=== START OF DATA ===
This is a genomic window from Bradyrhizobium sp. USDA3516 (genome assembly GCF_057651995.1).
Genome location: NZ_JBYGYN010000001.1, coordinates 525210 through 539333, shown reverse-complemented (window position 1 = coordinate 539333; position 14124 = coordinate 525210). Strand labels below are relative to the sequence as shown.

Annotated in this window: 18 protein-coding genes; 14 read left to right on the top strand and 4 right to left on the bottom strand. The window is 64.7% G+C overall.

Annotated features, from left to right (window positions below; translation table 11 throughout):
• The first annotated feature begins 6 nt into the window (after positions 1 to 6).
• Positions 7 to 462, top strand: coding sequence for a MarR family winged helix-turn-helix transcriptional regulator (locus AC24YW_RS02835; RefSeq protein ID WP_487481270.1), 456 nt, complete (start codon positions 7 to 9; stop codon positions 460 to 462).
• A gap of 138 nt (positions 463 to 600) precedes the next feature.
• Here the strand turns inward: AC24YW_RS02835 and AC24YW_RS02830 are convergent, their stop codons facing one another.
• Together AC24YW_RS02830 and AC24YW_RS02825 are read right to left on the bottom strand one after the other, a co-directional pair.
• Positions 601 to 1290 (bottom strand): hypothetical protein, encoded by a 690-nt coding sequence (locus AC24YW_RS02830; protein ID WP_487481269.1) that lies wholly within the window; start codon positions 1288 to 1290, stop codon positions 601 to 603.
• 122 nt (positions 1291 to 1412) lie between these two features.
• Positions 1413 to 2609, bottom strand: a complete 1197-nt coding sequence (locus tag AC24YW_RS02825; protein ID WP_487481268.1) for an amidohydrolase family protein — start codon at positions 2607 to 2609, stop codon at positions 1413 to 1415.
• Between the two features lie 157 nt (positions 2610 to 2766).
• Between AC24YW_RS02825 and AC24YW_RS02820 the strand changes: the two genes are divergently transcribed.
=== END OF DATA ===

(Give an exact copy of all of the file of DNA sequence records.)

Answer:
This is a genomic window from Bradyrhizobium sp. USDA3516 (genome assembly GCF_057651995.1).
Genome location: NZ_JBYGYN010000001.1, coordinates 525210 through 539333, shown reverse-complemented (window position 1 = coordinate 539333; position 14124 = coordinate 525210). Strand labels below are relative to the sequence as shown.

Annotated in this window: 18 protein-coding genes; 14 read left to right on the top strand and 4 right to left on the bottom strand. The window is 64.7% G+C overall.

Annotated features, from left to right (window positions below; translation table 11 throughout):
• The first annotated feature begins 6 nt into the window (after positions 1 to 6).
• Positions 7 to 462, top strand: coding sequence for a MarR family winged helix-turn-helix transcriptional regulator (locus AC24YW_RS02835; RefSeq protein ID WP_487481270.1), 456 nt, complete (start codon positions 7 to 9; stop codon positions 460 to 462).
• A gap of 138 nt (positions 463 to 600) precedes the next feature.
• Here the strand turns inward: AC24YW_RS02835 and AC24YW_RS02830 are convergent, their stop codons facing one another.
• Together AC24YW_RS02830 and AC24YW_RS02825 are read right to left on the bottom strand one after the other, a co-directional pair.
• Positions 601 to 1290 (bottom strand): hypothetical protein, encoded by a 690-nt coding sequence (locus AC24YW_RS02830; protein ID WP_487481269.1) that lies wholly within the window; start codon positions 1288 to 1290, stop codon positions 601 to 603.
• 122 nt (positions 1291 to 1412) lie between these two features.
• Positions 1413 to 2609, bottom strand: a complete 1197-nt coding sequence (locus tag AC24YW_RS02825; protein ID WP_487481268.1) for an amidohydrolase family protein — start codon at positions 2607 to 2609, stop codon at positions 1413 to 1415.
• Between the two features lie 157 nt (positions 2610 to 2766).
• Between AC24YW_RS02825 and AC24YW_RS02820 the strand changes: the two genes are divergently transcribed.